4. Rabies serological examination
A rabies serological examination must be performed on animals imported from countries with a high risk of rabies infection.
An approved veterinarian must take a blood sample for examination no less than 30 days after the rabies vaccination and at least three months prior to importation.
The antibody test must be carried out in an EU-approved laboratory (in Finland Evira). The neutralising antibody titre must be at least 0.5 IU/ml. The antibody test need not be repeated if the animal has been revaccinated as recommended by the vaccine manufacturer.
If the animal originates from the EU and a rabies antibody titration has been performed before the animal was taken outside the EU, it is not necessary to wait for three months after the blood sample is taken before the animal is brought back into the EU. However, at least 30 days must elapse between the vaccination and the blood sample being taken. In Finland, the blood sample in such cases may be taken by an authorised veterinarian. The animal must be accompanied by a pet passport with the antibody titration recorded by the veterinarian.
Puppies and kittens: rabies vaccination and rabies serological examination
Rabies vaccination and revaccination must be performed in accordance with the recommendations of the manufacturer. In the case of most vaccines, it is recommended that the animal is over 12 weeks old. The veterinarian administering the vaccine is responsible for complying with the recommendations. Vaccinated puppies and kittens under 12 weeks of age imported from all non-EU countries must be accompanied by a veterinary certificate in Finnish, Swedish or English, confirming that the vaccination has been performed in accordance with the recommendations of the manufacturer. The pet's identification information must be entered in the certificate (chip or tattoo number).
In practice, when importing puppies and kittens from countries with a low risk of rabies infection, the imported puppy or kitten must be at least 15 weeks of age due to the 21 day waiting period. When importing puppies and kittens from countries with a high risk of rabies infection, the imported puppy or kitten must be at least 7 months of age (12 weeks + 30 days + 3 months). The exceptions are those countries which allow the import of unvaccinated puppies and kittens under 12 weeks of age. If the border veterinarian suspects that the animal is younger than the age given here, the border veterinarian is entitled to take the following steps: the animal is referred for further examinations (a rabies serological examination, an age evaluation by a veterinarian etc.), the animal is returned to the country of origin or the animal is put down.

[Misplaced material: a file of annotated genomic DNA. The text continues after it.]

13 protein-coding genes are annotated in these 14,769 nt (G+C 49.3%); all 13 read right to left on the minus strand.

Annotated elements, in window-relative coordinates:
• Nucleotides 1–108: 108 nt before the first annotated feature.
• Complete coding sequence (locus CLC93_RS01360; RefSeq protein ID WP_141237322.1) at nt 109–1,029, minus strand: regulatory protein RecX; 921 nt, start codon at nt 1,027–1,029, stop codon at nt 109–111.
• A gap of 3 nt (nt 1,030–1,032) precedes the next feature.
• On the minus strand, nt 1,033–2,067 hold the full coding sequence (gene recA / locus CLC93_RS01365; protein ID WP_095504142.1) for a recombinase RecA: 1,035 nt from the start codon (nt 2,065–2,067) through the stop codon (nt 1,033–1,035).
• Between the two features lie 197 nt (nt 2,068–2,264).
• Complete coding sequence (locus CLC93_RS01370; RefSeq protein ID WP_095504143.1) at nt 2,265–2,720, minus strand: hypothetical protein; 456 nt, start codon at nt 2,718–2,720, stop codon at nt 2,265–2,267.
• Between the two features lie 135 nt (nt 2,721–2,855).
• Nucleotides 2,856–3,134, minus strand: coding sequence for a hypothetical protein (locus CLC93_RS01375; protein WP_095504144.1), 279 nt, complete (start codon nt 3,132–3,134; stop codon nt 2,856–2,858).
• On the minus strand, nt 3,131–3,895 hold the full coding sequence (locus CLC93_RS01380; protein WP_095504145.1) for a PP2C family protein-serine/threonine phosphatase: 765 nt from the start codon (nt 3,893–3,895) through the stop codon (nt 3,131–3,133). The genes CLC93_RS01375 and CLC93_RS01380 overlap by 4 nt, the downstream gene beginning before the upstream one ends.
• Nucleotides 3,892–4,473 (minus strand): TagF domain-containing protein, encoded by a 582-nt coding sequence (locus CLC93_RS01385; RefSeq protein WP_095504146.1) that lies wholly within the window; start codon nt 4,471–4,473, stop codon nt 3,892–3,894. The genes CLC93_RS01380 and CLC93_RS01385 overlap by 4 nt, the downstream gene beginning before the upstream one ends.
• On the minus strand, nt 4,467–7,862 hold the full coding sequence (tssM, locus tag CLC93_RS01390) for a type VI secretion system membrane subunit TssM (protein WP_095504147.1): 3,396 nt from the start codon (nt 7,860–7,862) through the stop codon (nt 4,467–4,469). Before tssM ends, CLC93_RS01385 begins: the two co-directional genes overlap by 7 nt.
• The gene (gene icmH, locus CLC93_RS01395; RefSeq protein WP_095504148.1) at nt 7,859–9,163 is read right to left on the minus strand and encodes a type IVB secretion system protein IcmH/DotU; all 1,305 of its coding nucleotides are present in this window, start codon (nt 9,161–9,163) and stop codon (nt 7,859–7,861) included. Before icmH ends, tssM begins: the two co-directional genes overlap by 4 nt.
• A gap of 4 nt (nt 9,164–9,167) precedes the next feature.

5. Treatment against echinococcosis tapeworms
All dogs must be accompanied by a certificate issued by a veterinarian showing that the animal has received 5-1 days before arrival medication against echinococcus tapeworms containing praziquantel or epsiprantel.
If the animal travels often outside Finland and it has an EU-passport, it may use "the 28 day rule". The animal must get the medication against echinococcosis no more than 28 days intervals as long as it is travelling, and all medications must be marked in the EU-passport by a veterinarian.
The medication against echinococcosis is not required for cats.
6. Veterinary certificate
The animal must be accompanied by "Veterinary certificate of Annex I: Imports of dogs, cats and ferrets and non-commercial movements into the Union of more than five dogs, cats and ferrets" issued by an official veterinarian or veterinarian approved by the competent authority in the country of origin. The certificate details the animal’s identification tagging, vaccination against rabies, medication against echinococcosis, clinical examination and where necessary, serological examination. The certificate must be completed in Finnish, Swedish or English.
For pets imported from the United States, we kindly ask you to refer to the guidelines on “Accepted authorities in US”.
The original vaccination certificates (or certified copies of these) must be attached to the veterinary certificate. The original documents must also contain details of the animal’s identification tagging.
If the pet is originally from an EU country and is accompanied by a pet passport with the entries required for importation (parts I-IV and if necessary VII), the pet passport replaces the veterinary certificate.
7. Clinical examination
A veterinarian approved by the competent authority in the country of origin must perform a clinical examination for the animal within 24 hours before shipping, stating that the animal is healthy and fit for travelling to its final destination.
8. Additional national requirements
Starting from 1 January 2012, the additional national requirements of some countries for, e.g., rabies antibodies have changed. For example, Sweden can no longer require a rabies antibody titration. These changes should be checked with the authorities of the country in question before travelling.
9. Safeguard measures
Prior to importation, importers must check whether any EU safeguard measures apply to the import country.
10. Veterinary border inspection